As had been previously reported, but has now been made official, Regal Cinemas is getting in on the movie ticket subscription game. MoviePass may very well be on life support, but the idea of allowing moviegoers to purchase a subscription, rather than each ticket individually, is something that has caught on in a big way. Now, Regal Unlimited will be entering the marketplace and will give cinema lovers the chance to see as many movies as they wish for one price. However, this one comes with a pretty big catch.

First, the nuts and bolts. The program is rolling out nationwide and will have three different tiers; Unlimited, Unlimited Plus and Unlimited All Access. Basically, each tier allows access to more theaters across the country. Unlimited provides access to 200 screens in smaller markets across the country, whereas Unlimited All Access will give users the option to see movies at any of Regal's 560-plus locations across the U.S. Here's how the chain describes the program.

"With an annual Regal Unlimited subscription, you can watch as many movies as you want, as many times as you want, whenever you want, wherever you want. Plus, get advance tickets as soon as they go on sale, enjoy 10% off all food and non-alcoholic beverages in theatre, and all the Regal Crown Club perks."

This is ambitious. Users can see movies multiples times, unrestricted. That was a key issue with MoviePass as things heated up. Now for the catch. Those who sign up for Regal Unlimited will have to sign on for a one-year term which is non-cancelable, which is huge. That means, should the program not pan out, users are locked in for 12 months no matter what. As for the pricing, the Unlimited Plan is $18 per month/$216 annually, Unlimited Plus Plan is $21 per month/ $252 annually and Unlimited All Access Plan is $23 per month/ $282.00 annually.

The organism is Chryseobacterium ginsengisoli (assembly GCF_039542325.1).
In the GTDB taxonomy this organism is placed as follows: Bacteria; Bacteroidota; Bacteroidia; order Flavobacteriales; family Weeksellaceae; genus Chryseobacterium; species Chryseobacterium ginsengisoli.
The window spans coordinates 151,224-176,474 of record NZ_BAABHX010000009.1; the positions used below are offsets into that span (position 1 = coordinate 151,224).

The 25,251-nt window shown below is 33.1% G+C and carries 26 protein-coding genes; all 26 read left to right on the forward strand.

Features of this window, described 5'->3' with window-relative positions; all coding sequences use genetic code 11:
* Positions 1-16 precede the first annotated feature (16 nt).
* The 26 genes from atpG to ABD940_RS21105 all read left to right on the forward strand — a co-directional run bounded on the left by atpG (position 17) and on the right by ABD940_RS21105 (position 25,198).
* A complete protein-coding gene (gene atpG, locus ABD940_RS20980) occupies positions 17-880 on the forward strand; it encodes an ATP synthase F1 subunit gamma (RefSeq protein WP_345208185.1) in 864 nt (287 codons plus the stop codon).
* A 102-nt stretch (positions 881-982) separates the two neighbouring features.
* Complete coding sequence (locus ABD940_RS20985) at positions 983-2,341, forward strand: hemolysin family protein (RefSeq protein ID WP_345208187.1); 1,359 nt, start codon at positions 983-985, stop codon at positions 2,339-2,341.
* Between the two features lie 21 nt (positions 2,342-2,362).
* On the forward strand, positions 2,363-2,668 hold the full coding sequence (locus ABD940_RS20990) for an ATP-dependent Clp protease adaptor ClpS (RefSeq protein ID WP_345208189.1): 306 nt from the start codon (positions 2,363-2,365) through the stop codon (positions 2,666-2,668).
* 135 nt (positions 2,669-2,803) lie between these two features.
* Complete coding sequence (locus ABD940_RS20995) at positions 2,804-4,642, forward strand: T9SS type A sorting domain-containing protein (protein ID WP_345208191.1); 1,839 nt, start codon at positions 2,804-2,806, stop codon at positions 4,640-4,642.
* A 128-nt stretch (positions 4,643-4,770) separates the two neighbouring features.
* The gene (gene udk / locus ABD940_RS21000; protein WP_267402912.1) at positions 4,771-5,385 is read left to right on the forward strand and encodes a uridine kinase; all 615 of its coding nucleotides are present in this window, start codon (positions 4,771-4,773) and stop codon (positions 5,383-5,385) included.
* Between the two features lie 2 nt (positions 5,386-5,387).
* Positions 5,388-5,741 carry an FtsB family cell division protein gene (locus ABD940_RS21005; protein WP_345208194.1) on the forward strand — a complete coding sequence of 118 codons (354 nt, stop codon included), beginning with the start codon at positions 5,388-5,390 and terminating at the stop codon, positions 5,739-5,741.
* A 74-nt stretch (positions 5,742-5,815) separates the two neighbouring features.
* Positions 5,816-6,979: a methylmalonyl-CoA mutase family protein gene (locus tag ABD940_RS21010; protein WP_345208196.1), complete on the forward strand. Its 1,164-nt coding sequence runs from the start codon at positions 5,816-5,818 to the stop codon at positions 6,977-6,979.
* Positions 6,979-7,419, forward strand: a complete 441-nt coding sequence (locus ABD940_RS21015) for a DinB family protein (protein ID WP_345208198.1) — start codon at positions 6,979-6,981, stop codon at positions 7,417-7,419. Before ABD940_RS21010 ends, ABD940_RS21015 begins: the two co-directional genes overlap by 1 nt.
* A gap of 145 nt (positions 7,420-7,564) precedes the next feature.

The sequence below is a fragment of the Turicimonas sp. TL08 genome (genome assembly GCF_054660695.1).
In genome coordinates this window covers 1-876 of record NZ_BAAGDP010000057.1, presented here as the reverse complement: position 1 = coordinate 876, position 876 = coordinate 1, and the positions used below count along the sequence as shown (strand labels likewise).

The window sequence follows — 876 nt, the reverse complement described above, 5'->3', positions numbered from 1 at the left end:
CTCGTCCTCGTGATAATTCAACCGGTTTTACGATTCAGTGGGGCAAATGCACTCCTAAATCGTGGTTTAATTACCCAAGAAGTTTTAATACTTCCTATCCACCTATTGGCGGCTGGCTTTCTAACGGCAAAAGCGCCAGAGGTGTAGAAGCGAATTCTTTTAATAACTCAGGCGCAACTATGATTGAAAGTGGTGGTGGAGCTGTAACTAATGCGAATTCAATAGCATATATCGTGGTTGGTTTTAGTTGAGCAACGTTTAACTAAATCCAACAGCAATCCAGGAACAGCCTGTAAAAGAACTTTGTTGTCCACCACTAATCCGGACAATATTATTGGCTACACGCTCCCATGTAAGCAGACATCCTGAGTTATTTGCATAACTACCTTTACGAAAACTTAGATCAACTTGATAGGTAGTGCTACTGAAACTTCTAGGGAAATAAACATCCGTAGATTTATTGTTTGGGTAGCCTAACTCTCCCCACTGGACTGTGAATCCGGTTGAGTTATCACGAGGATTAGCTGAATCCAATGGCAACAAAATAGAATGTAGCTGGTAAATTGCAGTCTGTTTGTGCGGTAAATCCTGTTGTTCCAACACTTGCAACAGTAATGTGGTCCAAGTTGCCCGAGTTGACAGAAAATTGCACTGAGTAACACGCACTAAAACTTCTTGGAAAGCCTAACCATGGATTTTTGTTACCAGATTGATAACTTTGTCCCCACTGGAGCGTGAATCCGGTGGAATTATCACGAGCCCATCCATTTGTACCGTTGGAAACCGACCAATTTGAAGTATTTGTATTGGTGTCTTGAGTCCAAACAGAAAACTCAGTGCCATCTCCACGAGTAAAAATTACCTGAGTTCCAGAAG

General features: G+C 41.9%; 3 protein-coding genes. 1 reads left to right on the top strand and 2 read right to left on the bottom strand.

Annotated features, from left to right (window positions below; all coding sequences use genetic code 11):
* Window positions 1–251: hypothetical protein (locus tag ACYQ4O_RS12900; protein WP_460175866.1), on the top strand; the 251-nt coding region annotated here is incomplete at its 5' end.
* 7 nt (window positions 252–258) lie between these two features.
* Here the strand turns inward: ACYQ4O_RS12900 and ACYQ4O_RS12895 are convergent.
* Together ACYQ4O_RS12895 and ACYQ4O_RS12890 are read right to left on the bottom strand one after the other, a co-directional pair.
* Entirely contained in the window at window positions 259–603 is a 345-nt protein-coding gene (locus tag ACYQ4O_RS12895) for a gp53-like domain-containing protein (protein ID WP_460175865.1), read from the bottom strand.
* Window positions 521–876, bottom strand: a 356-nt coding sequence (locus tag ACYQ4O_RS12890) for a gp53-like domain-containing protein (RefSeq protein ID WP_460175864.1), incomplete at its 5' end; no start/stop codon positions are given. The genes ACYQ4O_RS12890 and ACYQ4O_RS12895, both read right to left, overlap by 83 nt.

MoviePass shook up the industry in a big way by offering a one movie per day plan for $9.95 a month in 2017. That led to a meteoric rise, and subsequent epic crash, as their business model proved to be unsustainable. However, out of the ashes rose other services such as AMC Stubs A-List, which now has more than 800,000 subscribers, and Cinemark Movie Club, which is far more limited but still chugging along. The Alamo Drafthouse is also getting ready to roll out its own subscription plan in the near future. MoviePass had a good idea, they just had a terrible business model.

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Regal, on paper, has the most comprehensive program. Users can pay a fee to upgrade to premium formats such as 3D and it truly is unlimited. It should also be noted that users still have to pay a 50 cent convenience fee per ticket reservation, but that's minimal for people who go to the movies often enough to justify signing up. It's just a matter of pulling the trigger on that one-year commitment. For more information, head on over to

Ryan Scott at Movieweb
Ryan Scott